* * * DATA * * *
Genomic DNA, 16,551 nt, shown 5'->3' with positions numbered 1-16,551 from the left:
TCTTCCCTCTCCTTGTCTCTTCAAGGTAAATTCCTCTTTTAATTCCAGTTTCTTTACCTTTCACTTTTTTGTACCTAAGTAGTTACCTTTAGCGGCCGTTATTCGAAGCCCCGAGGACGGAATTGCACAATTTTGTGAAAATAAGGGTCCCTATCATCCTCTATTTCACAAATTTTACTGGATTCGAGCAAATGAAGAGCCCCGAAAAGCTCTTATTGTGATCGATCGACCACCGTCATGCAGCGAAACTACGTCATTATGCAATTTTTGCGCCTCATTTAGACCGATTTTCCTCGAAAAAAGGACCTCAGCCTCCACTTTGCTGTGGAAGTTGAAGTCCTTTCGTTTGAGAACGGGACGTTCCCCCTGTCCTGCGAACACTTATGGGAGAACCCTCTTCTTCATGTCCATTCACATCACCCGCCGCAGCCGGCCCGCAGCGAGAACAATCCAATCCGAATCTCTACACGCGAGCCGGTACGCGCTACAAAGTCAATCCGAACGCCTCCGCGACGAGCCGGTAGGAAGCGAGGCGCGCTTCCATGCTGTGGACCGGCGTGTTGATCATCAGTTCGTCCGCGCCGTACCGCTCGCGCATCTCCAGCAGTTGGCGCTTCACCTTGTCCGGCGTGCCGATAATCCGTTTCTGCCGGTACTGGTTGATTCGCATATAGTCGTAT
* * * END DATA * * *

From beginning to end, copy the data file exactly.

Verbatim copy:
Genomic DNA, 16,551 nt, shown 5'->3' with positions numbered 1-16,551 from the left:
TCTTCCCTCTCCTTGTCTCTTCAAGGTAAATTCCTCTTTTAATTCCAGTTTCTTTACCTTTCACTTTTTTGTACCTAAGTAGTTACCTTTAGCGGCCGTTATTCGAAGCCCCGAGGACGGAATTGCACAATTTTGTGAAAATAAGGGTCCCTATCATCCTCTATTTCACAAATTTTACTGGATTCGAGCAAATGAAGAGCCCCGAAAAGCTCTTATTGTGATCGATCGACCACCGTCATGCAGCGAAACTACGTCATTATGCAATTTTTGCGCCTCATTTAGACCGATTTTCCTCGAAAAAAGGACCTCAGCCTCCACTTTGCTGTGGAAGTTGAAGTCCTTTCGTTTGAGAACGGGACGTTCCCCCTGTCCTGCGAACACTTATGGGAGAACCCTCTTCTTCATGTCCATTCACATCACCCGCCGCAGCCGGCCCGCAGCGAGAACAATCCAATCCGAATCTCTACACGCGAGCCGGTACGCGCTACAAAGTCAATCCGAACGCCTCCGCGACGAGCCGGTAGGAAGCGAGGCGCGCTTCCATGCTGTGGACCGGCGTGTTGATCATCAGTTCGTCCGCGCCGTACCGCTCGCGCATCTCCAGCAGTTGGCGCTTCACCTTGTCCGGCGTGCCGATAATCCGTTTCTGCCGGTACTGGTTGATTCGCATATAGTCGTAT